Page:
The problem got so bad that Congress intervened in 2016, passing the BOTS Act with bipartisan support. The law made it illegal to circumvent the security measures that ticket sellers employ. It also forbade the resale of tickets purchased with bots in a variety of circumstances.
Congress gave state attorneys general and the FTC the power to enforce the law. But for years, no one did. Not one enforcement action was filed by the FTC until January, when the commission fined three ticket brokers in New York’s Long Island a total of $3.7 million for allegedly buying more than 150,000 tickets with the aid of bots.
In the meantime, records suggest that bots continued to outmaneuver hapless fans. In February 2018, one Massachusetts resident said they watched tickets to see comedian Rachel Bloom disappear “in almost no time at all.” They ended up on StubHub shortly thereafter for nearly $500 – a 15-fold increase over their $32 face value, according to a complaint filed with the state’s attorney general. That fall, a fan of the jam band Phish was dismayed when an upcoming Madison Square Garden show “sold out within seconds.” Those tickets then appeared on StubHub at triple their face value.
Brad Glasser, StubHub’s director of global communications, said the company’s user agreement requires sellers to abide by all applicable laws, including those that forbid the use of bots. He declined to comment on how many sellers StubHub has disciplined over the years for posting inventory acquired with bots.
Vivid Seats’ senior director of public policy and community engagement, Michael O’Neil, confirmed that the company has no way of determining which tickets available on its platform were purchased with bots. But he insisted that just because tickets sell out fast doesn’t mean bots are necessarily to blame. Venues, he argued, often save inventory for media, high-profile guests or friends of an artist – a practice that “creates an illusion of scarcity and manufactures artificially higher prices.”
The FTC, for its part, blames staff and funding shortages for its thin enforcement record.
“There are a lot of violations out there to investigate and pursue, and our resources don’t even come close to allowing us to do that,” said Slaughter, the acting chair. The FTC, she added, had 50% more full-time staff under the Reagan administration than it has today. “We are not necessarily well-armed with the kind of deterrent tools that would allow us to scare bad actors out of the marketplace.”
The sheer scale of bot use is staggering. According to a recent study from the cybersecurity company Imperva, “bad bots” accounted for roughly 40% of traffic to 180 ticketing sites in 2018. “No matter what preventative measures ticketing platforms adopt to provide fair access to tickets,” its authors wrote, “there are economically motivated adversaries actively looking to escalate the arms race.”
Ticketmaster says it continues to get overrun by bots. The number of them the company has blocked from its site has tripled since 2016, Amy Howe, then Ticketmaster’s COO, said in congressional testimony last February. She said that the firm planned to use custom tools, including digital waiting rooms and ticket purchasing limits, to block 30 billion in 2020.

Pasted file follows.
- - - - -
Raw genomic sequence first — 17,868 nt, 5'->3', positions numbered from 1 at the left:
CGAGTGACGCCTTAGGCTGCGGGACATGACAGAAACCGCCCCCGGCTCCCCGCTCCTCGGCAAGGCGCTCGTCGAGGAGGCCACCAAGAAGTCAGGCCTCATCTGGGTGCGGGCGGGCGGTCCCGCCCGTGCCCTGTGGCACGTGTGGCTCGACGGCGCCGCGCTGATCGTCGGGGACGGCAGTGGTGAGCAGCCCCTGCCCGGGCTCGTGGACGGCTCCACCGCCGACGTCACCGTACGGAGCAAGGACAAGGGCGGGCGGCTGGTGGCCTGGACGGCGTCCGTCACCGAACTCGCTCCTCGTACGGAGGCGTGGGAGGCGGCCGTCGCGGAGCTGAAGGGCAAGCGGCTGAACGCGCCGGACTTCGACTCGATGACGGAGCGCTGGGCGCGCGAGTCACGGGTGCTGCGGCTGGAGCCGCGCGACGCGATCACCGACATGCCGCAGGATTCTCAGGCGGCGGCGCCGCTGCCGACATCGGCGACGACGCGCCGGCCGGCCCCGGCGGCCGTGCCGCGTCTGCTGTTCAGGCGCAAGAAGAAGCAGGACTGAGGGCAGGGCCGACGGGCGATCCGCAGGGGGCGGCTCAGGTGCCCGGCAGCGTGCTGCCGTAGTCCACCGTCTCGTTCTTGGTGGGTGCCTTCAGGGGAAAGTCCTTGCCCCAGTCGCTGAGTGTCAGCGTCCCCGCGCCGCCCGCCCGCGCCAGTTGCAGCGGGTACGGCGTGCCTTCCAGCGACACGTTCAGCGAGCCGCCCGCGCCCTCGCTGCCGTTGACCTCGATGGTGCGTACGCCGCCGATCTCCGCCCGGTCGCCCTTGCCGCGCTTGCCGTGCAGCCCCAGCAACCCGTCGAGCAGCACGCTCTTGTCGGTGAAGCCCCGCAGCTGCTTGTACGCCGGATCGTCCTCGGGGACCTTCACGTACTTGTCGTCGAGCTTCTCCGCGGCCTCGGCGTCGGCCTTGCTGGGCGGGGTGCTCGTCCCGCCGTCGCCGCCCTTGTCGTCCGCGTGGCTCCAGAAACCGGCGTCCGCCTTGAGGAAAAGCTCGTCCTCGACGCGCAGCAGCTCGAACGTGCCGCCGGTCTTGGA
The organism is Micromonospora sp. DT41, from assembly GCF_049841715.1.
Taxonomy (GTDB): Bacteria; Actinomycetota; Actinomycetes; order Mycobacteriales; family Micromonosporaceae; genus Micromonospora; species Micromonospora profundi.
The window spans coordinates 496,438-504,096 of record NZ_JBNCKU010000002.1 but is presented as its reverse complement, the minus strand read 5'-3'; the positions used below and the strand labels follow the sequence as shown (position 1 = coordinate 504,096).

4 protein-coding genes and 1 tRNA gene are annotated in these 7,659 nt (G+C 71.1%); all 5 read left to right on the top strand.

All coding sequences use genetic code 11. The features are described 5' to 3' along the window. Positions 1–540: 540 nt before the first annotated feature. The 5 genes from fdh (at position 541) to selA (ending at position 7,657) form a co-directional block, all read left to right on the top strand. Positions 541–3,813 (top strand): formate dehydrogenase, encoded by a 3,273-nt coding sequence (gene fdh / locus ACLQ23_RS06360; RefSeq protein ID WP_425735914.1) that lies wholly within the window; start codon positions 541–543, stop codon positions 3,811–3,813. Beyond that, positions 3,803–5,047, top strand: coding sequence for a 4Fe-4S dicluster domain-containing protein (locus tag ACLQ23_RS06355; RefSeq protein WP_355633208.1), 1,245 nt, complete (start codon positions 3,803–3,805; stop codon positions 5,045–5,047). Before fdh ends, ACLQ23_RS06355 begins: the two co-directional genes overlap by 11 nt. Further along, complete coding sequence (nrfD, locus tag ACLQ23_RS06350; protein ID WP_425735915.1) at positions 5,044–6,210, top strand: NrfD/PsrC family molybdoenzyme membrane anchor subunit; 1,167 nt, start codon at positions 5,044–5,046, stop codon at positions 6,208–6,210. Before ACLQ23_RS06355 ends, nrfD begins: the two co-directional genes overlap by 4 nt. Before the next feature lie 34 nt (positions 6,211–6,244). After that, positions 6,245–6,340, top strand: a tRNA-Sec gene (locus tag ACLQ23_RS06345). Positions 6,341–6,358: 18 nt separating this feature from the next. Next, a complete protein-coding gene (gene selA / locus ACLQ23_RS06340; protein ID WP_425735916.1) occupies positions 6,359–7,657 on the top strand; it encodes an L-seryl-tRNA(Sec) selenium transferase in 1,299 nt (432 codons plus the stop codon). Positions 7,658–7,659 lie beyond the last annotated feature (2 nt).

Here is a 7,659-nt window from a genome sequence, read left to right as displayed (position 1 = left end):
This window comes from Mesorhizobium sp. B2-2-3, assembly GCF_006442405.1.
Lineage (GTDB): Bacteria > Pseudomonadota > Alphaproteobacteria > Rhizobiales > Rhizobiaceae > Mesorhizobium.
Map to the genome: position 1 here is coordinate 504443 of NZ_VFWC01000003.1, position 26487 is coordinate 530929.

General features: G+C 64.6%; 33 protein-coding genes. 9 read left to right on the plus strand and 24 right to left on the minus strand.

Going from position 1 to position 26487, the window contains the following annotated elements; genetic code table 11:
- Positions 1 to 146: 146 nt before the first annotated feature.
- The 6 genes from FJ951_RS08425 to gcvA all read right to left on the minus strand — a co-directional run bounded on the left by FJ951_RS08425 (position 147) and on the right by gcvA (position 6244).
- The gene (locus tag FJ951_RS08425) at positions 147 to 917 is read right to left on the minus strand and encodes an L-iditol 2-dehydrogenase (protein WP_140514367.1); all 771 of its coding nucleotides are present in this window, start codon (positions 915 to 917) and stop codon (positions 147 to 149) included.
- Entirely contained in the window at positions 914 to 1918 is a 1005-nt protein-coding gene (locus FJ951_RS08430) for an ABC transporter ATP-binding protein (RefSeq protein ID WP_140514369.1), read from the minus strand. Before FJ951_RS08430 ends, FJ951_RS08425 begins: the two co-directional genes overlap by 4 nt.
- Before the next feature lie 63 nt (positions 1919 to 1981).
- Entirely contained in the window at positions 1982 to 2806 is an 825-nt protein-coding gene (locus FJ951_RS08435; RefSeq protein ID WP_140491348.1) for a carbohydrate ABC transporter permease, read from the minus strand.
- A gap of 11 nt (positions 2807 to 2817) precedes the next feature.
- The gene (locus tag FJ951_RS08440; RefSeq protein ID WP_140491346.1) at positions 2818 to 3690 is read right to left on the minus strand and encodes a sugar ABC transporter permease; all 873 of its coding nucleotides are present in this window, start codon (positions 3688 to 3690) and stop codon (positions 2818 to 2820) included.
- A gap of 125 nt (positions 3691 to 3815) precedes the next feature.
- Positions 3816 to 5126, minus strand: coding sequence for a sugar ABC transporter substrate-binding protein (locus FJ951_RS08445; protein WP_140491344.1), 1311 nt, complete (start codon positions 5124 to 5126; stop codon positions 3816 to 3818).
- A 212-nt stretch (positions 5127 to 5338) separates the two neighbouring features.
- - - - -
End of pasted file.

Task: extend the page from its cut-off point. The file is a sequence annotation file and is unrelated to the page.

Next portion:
“The reality of the situation is that, in spite of the passage of the BOTS Act (of which Ticketmaster was a staunch supporter), the number of bots Ticketmaster has blocked from our site has continued to grow exponentially,” Howe wrote in her testimony.
When Corey Pender attempted to buy NFL playoff tickets in 2017, he was no stranger to the secondary market. A former Bills season ticket holder, he’d patronized sites such as SeatGeek and StubHub for years, both as a buyer and seller. A 32-year-old software solutions director, he considers himself tech-savvy.
Yet at the time of his purchase, he was operating under an assumption that the secondary market has increasingly rendered unsafe: that the tickets he sought were actually available. In fact, for more than a decade, secondary resale markets have cranked up their own profit margins by allowing the sale of tickets that sellers don’t yet possess – sparking reams of consumer complaints, as well as warnings from regulatory agencies.
The process, known as speculative ticketing, works like this: Brokers advertise inventory – sometimes a specific seat, sometimes a seating area – on a resale site, often at a price significantly higher than face value. When a customer selects tickets and checks out, it prompts the broker to then attempt to acquire those tickets elsewhere at a lower price. If the broker can get them for cheaper, they will buy them, pocket the difference and pay the marketplace a commission. If they can’t, the broker will either have to make good on the initial offer and take a loss or renege on the sale.
Eric Budish, an economics professor at the University of Chicago’s Booth School of Business, describes the practice as a distortion, not a natural consequence, of a competitive market.
“It’s just a bad behavior,” he said. “It shouldn’t be allowed.”
The FTC’s 2010 warning letter made it clear that a failure by ticket resale companies to disclose when brokers don’t have tickets they’re advertising as “in-hand” may be a violation of federal law. Yet in the decade that followed, speculative selling persisted across the secondary market, and fans continued to feel deceived.